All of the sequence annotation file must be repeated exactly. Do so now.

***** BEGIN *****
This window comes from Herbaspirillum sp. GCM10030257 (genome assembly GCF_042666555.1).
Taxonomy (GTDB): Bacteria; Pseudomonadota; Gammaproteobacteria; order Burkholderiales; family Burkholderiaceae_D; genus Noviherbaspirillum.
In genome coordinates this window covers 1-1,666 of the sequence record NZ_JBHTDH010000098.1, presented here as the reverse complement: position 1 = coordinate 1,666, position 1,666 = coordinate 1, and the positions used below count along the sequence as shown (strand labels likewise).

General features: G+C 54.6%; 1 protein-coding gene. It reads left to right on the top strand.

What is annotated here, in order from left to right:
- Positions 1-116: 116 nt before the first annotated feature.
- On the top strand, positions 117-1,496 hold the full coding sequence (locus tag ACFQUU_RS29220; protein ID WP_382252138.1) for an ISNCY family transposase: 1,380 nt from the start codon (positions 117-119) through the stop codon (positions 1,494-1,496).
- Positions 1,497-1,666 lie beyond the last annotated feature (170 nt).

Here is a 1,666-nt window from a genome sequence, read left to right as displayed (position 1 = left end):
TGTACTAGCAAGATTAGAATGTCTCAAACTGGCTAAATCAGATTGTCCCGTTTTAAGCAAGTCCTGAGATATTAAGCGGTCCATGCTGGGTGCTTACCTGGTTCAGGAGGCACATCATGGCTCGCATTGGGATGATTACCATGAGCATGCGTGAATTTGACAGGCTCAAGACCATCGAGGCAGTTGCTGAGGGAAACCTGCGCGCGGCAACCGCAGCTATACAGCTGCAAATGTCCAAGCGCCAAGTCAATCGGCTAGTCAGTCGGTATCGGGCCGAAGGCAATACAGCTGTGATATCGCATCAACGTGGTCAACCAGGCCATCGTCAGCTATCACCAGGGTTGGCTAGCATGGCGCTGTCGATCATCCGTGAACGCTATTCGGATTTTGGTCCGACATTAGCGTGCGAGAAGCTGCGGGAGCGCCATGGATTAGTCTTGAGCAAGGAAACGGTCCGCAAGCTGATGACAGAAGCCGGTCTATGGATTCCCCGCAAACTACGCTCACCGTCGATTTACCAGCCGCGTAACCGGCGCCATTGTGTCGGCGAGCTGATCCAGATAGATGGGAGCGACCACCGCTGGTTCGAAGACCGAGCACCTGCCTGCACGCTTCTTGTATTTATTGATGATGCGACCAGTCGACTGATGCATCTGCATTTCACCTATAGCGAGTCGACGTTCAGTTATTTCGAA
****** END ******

This window comes from Herbaspirillum sp. GCM10030257 (genome assembly GCF_042666555.1).
Taxonomy (GTDB): Bacteria; Pseudomonadota; Gammaproteobacteria; order Burkholderiales; family Burkholderiaceae_D; genus Noviherbaspirillum.
In genome coordinates this window covers 1-1,666 of the sequence record NZ_JBHTDH010000098.1, presented here as the reverse complement: position 1 = coordinate 1,666, position 1,666 = coordinate 1, and the positions used below count along the sequence as shown (strand labels likewise).

General features: G+C 54.6%; 1 protein-coding gene. It reads left to right on the top strand.

What is annotated here, in order from left to right:
- Positions 1-116: 116 nt before the first annotated feature.
- On the top strand, positions 117-1,496 hold the full coding sequence (locus tag ACFQUU_RS29220; protein ID WP_382252138.1) for an ISNCY family transposase: 1,380 nt from the start codon (positions 117-119) through the stop codon (positions 1,494-1,496).
- Positions 1,497-1,666 lie beyond the last annotated feature (170 nt).

Here is a 1,666-nt window from a genome sequence, read left to right as displayed (position 1 = left end):
TGTACTAGCAAGATTAGAATGTCTCAAACTGGCTAAATCAGATTGTCCCGTTTTAAGCAAGTCCTGAGATATTAAGCGGTCCATGCTGGGTGCTTACCTGGTTCAGGAGGCACATCATGGCTCGCATTGGGATGATTACCATGAGCATGCGTGAATTTGACAGGCTCAAGACCATCGAGGCAGTTGCTGAGGGAAACCTGCGCGCGGCAACCGCAGCTATACAGCTGCAAATGTCCAAGCGCCAAGTCAATCGGCTAGTCAGTCGGTATCGGGCCGAAGGCAATACAGCTGTGATATCGCATCAACGTGGTCAACCAGGCCATCGTCAGCTATCACCAGGGTTGGCTAGCATGGCGCTGTCGATCATCCGTGAACGCTATTCGGATTTTGGTCCGACATTAGCGTGCGAGAAGCTGCGGGAGCGCCATGGATTAGTCTTGAGCAAGGAAACGGTCCGCAAGCTGATGACAGAAGCCGGTCTATGGATTCCCCGCAAACTACGCTCACCGTCGATTTACCAGCCGCGTAACCGGCGCCATTGTGTCGGCGAGCTGATCCAGATAGATGGGAGCGACCACCGCTGGTTCGAAGACCGAGCACCTGCCTGCACGCTTCTTGTATTTATTGATGATGCGACCAGTCGACTGATGCATCTGCATTTCACCTATAGCGAGTCGACGTTCAGTTATTTCGAA